A three-verse-long pickup line directed towards...well, I guess you, the listener, as I can't imagine there are many women who still line up to listen to Eminem songs. Over a characteristically lazy present-day Dr. Dre prescription (and we're all eagerly awaiting Detox why?), Slim Shady tries every possible way to get a girl's phone number, even resorting to telling his life story (well, Shady's life story, anyway), and since this is an Eminem song, it ultimately works, and he ends up sleeping with her. At least I think that's what happened: I got bored midway through and allowed my mind to wander. Oooh, look, a blue car!
14. ALMOST FAMOUS
Um, Eminem is already famous, so already this track seems to be self-serving. True, Marshall is allegedly recounting his life pre-The Slim Shady LP, but still. Apparently, Em believes that the future of hip hop involves having a studio musician perform on the chorus sounding like Karin Dreijer Andersson from The Knife, which isn't entirely horrible, to be honest. Ignore all of the references to fame, and “Almost Famous” (I guess you'd have to ignore the title, as well) becomes an effective reintroduction to Slim Shady, as Marshall sounds almost interested in upping his lyrical game again, which is a direct result of DJ Khalil's instrumental, which is pretty damn good, especially when it avoids the cliché of looping the word “famous” throughout the beat: you'll know what I'm talking about when you hear it.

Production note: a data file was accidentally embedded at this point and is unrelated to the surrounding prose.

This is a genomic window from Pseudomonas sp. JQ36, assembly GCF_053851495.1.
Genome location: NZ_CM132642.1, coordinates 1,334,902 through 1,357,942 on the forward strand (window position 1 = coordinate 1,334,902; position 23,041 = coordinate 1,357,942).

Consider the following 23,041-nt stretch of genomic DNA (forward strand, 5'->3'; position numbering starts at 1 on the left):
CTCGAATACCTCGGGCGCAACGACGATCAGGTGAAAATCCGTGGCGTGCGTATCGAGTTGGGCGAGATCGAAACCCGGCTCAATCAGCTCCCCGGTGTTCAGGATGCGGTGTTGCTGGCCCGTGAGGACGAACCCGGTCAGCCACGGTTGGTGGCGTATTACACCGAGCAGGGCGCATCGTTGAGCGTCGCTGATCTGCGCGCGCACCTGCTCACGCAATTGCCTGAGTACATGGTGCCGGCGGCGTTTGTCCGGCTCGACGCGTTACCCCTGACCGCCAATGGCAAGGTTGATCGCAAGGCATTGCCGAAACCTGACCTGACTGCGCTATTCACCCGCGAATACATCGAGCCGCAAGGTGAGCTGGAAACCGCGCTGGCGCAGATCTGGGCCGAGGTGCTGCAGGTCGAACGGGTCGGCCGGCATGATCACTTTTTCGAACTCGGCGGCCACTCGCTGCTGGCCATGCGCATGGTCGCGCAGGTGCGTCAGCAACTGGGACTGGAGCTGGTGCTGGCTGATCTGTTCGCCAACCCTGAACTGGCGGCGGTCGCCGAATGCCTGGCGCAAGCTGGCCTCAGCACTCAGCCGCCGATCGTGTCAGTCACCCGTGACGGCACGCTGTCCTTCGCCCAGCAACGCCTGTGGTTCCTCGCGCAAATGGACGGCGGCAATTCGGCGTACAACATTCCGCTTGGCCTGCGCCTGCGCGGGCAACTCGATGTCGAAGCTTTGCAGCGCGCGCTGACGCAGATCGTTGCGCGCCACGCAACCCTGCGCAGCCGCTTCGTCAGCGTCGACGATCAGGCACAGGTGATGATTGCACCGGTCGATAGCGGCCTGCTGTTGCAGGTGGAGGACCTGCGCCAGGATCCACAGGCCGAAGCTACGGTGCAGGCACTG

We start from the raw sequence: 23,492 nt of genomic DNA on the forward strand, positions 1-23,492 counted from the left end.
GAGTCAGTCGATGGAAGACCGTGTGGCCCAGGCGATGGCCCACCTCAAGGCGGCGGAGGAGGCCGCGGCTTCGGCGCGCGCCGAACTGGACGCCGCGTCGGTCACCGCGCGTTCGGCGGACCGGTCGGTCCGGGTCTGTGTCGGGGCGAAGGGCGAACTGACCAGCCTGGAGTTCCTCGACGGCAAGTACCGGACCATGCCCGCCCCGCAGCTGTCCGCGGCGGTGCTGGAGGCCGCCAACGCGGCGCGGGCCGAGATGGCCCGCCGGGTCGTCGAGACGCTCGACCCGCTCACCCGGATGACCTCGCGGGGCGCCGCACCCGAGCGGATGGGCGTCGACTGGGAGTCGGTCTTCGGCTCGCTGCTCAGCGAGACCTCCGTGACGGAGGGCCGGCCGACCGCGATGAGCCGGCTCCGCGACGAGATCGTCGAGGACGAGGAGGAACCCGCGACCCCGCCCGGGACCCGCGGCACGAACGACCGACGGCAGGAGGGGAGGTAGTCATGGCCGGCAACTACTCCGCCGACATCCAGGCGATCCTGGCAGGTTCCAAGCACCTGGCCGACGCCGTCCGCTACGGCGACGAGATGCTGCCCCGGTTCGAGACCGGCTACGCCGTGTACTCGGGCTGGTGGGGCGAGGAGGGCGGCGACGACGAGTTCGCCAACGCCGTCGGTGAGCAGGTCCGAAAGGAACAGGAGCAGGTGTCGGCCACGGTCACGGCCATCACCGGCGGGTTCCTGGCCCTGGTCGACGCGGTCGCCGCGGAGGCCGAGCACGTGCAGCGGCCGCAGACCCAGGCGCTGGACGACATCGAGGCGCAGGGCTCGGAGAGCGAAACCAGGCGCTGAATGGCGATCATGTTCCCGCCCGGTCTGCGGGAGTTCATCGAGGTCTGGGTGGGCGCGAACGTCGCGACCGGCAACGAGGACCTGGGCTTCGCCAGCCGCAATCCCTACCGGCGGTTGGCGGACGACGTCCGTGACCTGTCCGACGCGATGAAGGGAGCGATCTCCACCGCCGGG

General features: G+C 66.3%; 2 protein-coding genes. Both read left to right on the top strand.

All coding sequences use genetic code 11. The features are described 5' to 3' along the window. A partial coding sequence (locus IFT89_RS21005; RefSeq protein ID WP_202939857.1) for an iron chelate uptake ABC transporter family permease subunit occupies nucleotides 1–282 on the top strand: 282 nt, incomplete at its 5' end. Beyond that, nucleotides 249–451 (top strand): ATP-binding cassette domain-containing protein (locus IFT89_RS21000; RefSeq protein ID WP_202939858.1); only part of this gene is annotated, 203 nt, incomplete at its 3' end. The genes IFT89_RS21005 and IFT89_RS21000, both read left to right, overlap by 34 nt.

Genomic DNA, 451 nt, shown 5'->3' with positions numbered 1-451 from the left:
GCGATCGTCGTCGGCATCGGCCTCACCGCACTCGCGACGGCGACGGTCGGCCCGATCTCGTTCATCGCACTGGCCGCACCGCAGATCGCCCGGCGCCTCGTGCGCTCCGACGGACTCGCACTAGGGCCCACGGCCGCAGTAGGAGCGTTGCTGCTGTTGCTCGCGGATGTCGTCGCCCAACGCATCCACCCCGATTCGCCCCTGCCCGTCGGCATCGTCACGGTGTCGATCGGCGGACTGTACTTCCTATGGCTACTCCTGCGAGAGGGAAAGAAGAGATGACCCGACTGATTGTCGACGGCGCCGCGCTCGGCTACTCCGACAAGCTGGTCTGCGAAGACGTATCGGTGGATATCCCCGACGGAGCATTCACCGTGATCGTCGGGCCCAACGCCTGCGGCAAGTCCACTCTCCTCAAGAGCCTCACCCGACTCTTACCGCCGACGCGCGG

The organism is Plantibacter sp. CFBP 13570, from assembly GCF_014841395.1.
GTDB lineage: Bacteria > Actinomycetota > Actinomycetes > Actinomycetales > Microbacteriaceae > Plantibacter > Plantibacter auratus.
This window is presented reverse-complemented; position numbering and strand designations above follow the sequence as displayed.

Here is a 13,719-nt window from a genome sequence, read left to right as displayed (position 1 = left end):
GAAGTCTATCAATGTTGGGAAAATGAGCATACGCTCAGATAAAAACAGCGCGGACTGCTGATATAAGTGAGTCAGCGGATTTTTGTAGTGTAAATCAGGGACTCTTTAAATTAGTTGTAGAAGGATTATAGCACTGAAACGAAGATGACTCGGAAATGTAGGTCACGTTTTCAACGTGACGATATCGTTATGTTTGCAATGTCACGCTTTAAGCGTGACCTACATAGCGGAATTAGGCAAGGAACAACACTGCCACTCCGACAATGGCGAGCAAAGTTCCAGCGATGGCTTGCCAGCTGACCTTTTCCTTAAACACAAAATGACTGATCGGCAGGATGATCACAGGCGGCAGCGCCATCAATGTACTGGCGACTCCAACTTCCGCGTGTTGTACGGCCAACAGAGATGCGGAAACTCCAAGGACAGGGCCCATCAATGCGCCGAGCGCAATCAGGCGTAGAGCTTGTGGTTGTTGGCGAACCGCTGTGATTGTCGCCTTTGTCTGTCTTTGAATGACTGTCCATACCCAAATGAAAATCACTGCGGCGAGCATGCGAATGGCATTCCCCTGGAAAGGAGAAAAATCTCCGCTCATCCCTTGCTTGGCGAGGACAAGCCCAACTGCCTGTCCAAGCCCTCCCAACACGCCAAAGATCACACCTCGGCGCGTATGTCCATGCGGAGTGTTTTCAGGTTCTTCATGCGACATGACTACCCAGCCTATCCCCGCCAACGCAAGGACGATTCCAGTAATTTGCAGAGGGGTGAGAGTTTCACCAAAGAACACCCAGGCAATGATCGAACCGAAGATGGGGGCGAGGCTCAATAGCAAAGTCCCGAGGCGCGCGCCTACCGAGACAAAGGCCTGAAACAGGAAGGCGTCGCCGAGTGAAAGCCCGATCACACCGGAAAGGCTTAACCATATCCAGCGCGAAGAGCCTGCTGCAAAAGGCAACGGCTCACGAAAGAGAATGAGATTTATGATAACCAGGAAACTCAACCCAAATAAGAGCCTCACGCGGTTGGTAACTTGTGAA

15. LOVE THE WAY YOU LIE (FEAT RIHANNA)
Remember the online petition that hit the blogs last November, encouraging everyone that wanted to hear Eminem and Rihanna on the same track to contact Aftermath/Interscope and demand that it happen during our lifetime? You don't? Oh, that's right: you were busy washing your hair that day. Anyway, looking past how disturbing it is to hear Rihanna sing about how she “like[s] the way it hurts”, this ode to a radio-friendly doomed relationship hits all of the usual points, even allowing Marshall to become slightly violent (I imagine that, had it not been for the presence of the guest star, there would have been a Chris Brown reference somewhere). It's depressing that Em's maturing as a songwriter has to be clouded by this Clear Channel piffle, which will probably be a huge fucking hit.